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Publication numberUS6772311 B2
Publication typeGrant
Application numberUS 10/179,146
Publication dateAug 3, 2004
Filing dateJun 24, 2002
Priority dateJun 24, 2002
Fee statusPaid
Also published asCN1495621A, CN100357920C, US20030236960
Publication number10179146, 179146, US 6772311 B2, US 6772311B2, US-B2-6772311, US6772311 B2, US6772311B2
InventorsBrian Tse Deng
Original AssigneeTexas Instruments Incorporated
Export CitationBiBTeX, EndNote, RefMan
External Links: USPTO, USPTO Assignment, Espacenet
ATAPI device unaligned and aligned parallel I/O data transfer controller
US 6772311 B2
Abstract
A controller that supports both aligned and unaligned PIO data transfers associated with ATAPI devices in a fashion that reduces command overhead to improve ATAPI device system performance. A 32-bit wide sector FIFO, implemented with a 32-bit single port RAM using read and write pointer control logic, is used to store packet data transmitted to and received from the other data bus (i.e. USB). The 32-bit single port RAM functions as a FIFO to allow both the USB side and the ATAPI side to simultaneously access the sector FIFO.
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Claims(18)
What is claimed is:
1. A parallel input/output (PIO) data transfer controller comprising:
a sector FIFO in substantially simultaneous communication with a host device and an Advanced Technology Attachment Packet Interface (ATAPI) device; and
an ATAPT data buffer controller, wherein the ATAPI data buffer controller is configured to control sector FIFO read and write operations such that the sector FIFO communicates substantially simultaneously with the host device via a host bus and with the ATAPI device via an ATAPI device data bus;
wherein in the sector FIFO comprises a single port random access memory (RAM).
2. The PIO data transfer controller according to claim 1 wherein the sector FIFO further comprises read and write pointer control logic configured to communicate with the single port RAM such that the RAM functions to perform FIFO operations.
3. The PIO data transfer controller according to claim 1 wherein the ATAPI data buffer controller comprises a plurality of byte data buffers having full flags configured to buffer data between the sector FIFO and the ATAPI device data bus.
4. The PIO data transfer controller according to claim 3 wherein first predetermined byte data buffers selected from the plurality of data buffers are configured to buffer read data from the sector FIFO for host device write operations and further configured to buffer received data from the ATAPI device for host device read operations.
5. The PIO data transfer controller according to claim 3 wherein second predetermined byte data buffers selected from the plurality of data buffers are configured as pipeline data buffers to eliminate wait stages associated with data buffer space available and further configured to eliminate wait stages associated with buffer data available.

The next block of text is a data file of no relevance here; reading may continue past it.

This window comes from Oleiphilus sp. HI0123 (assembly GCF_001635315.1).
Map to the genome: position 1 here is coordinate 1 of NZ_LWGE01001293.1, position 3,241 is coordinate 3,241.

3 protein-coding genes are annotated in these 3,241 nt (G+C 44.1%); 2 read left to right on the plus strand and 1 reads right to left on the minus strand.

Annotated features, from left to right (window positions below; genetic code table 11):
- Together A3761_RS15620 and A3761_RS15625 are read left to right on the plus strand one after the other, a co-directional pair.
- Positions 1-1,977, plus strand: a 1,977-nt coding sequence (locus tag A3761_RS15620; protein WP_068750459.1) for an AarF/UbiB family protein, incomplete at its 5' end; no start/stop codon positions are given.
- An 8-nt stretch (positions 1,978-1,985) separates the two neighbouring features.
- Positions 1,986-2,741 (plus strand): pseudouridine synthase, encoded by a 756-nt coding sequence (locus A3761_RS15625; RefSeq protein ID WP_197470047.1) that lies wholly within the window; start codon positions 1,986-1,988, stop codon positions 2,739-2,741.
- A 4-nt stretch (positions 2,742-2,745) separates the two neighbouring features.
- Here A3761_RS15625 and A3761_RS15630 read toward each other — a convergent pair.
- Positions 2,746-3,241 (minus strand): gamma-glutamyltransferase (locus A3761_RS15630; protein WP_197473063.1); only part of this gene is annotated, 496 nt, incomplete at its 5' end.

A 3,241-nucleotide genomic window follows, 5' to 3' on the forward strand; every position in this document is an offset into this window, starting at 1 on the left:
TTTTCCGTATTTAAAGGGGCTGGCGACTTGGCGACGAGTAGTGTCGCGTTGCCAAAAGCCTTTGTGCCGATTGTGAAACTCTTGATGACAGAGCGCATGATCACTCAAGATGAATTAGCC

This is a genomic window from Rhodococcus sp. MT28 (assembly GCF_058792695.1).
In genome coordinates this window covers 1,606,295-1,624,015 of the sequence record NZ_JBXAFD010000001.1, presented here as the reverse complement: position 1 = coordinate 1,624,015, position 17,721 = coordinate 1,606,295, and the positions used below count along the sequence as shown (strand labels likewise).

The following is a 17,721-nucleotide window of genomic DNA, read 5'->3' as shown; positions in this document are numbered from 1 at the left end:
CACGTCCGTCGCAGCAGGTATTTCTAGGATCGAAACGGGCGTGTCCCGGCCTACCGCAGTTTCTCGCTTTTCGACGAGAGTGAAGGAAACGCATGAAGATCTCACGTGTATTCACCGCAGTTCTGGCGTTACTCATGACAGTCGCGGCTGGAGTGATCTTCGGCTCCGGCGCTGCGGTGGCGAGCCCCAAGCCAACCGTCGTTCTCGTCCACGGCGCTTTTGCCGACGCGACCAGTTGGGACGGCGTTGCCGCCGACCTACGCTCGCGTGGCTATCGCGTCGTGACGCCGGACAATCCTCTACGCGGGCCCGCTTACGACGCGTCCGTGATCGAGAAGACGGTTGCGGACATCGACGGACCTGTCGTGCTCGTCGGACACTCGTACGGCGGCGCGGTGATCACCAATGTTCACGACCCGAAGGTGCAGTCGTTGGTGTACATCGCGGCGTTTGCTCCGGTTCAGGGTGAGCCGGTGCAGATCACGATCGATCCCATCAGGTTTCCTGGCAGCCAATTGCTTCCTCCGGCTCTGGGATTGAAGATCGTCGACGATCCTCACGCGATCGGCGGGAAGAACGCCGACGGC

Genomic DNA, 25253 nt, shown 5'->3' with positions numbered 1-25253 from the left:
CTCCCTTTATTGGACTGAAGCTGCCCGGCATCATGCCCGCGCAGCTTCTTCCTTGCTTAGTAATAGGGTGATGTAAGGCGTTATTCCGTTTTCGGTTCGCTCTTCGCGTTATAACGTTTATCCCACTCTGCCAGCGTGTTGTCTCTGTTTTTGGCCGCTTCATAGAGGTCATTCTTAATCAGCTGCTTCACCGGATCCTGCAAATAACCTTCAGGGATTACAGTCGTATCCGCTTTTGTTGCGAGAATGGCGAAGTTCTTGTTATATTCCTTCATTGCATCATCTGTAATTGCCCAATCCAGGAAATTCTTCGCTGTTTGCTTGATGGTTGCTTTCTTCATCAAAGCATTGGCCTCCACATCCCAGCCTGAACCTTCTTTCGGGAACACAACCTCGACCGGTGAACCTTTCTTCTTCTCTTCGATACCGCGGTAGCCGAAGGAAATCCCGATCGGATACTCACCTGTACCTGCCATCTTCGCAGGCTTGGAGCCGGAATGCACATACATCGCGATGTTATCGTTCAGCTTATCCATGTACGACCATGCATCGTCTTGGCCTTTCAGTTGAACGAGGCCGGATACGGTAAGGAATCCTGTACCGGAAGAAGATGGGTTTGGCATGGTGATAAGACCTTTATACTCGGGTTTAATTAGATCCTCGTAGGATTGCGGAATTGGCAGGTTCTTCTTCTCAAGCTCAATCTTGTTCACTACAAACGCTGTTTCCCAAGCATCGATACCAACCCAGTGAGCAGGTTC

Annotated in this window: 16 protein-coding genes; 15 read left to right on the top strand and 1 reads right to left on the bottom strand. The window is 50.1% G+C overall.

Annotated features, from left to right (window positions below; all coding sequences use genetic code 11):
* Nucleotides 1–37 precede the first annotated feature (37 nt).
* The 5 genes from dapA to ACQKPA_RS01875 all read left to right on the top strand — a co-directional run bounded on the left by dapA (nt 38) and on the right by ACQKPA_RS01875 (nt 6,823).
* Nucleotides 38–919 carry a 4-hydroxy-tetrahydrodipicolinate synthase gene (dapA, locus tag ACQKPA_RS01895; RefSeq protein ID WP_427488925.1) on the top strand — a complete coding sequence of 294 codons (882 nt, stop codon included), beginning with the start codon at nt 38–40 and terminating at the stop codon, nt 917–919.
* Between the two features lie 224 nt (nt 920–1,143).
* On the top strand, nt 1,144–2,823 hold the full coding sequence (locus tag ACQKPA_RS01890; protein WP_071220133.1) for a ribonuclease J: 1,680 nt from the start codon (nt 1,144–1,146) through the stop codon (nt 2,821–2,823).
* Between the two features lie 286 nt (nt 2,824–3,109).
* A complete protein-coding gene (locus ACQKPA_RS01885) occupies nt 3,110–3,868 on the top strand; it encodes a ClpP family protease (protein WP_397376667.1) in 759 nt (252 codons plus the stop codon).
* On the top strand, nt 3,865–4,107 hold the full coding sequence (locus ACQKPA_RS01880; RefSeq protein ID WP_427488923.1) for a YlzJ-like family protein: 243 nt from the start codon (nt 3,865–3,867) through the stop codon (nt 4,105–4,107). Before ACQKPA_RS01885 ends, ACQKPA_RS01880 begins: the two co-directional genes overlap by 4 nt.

6. The PIO data transfer controller according to claim 1 wherein the host bus is a universal serial bus (USB).
7. The PIO data transfer controller according to claim 1 wherein the sector FIFO, controlled by the ATAPI data buffer controller, selectively transfers both unaligned and aligned PIO data.
8. A parallel input/output (PIO) data transfer controller comprising:
a single port random access memory (RAM) in substantially simultaneous communication with a host device and an Advanced Technology Attachment Packet Interface (ATAPI) device; and
read and write pointer control logic configured to communicate with the single port RAM such that the RAM functions as a sector FIFO to communicate substantially simultaneously with the host device via a host bus and with the ATAPI device via an ATAPI device data bus to selectively transfer both unaligned and aligned PIO data.
9. The PIO data transfer controller according to claim 8 further comprising a plurality of byte data buffers having full flags configured to buffer data between the sector FIFO and the ATAPI device data bus.
10. The PIO data transfer controller according to claim 9 wherein first plurality of predetermined byte data buffers selected from the plurality of byte data buffers are configured to buffer read data from the sector FIFO for host device write operations and further configured to buffer received data from the ATAPI device for host device read operations.
11. The PIO data transfer controller according to claim 10 wherein a second plurality of predetermined byte data buffers selected from the plurality of byte data buffers are configured as pipeline data buffers to eliminate wait stages associated with byte data buffer space available and further configured to eliminate wait stages associated with buffer data available.
12. The PIO data transfer controller according to claim 8 wherein the host bus is a universal serial bus (USB).
13. A parallel input/output (PIO) data transfer controller comprising:
a single port random access memory (RAM) in substantially simultaneous communication with a host device and an Advanced Technology Attachment Packet Interface (ATAPI) device; and
means for communicating with the single port RAM such that the RAM functions as a sector FIFO to communicate substantially simultaneously with the host device via a host bus and with the ATAPI device via an ATAPI device data bus to selectively transfer both unaligned and aligned PIO data.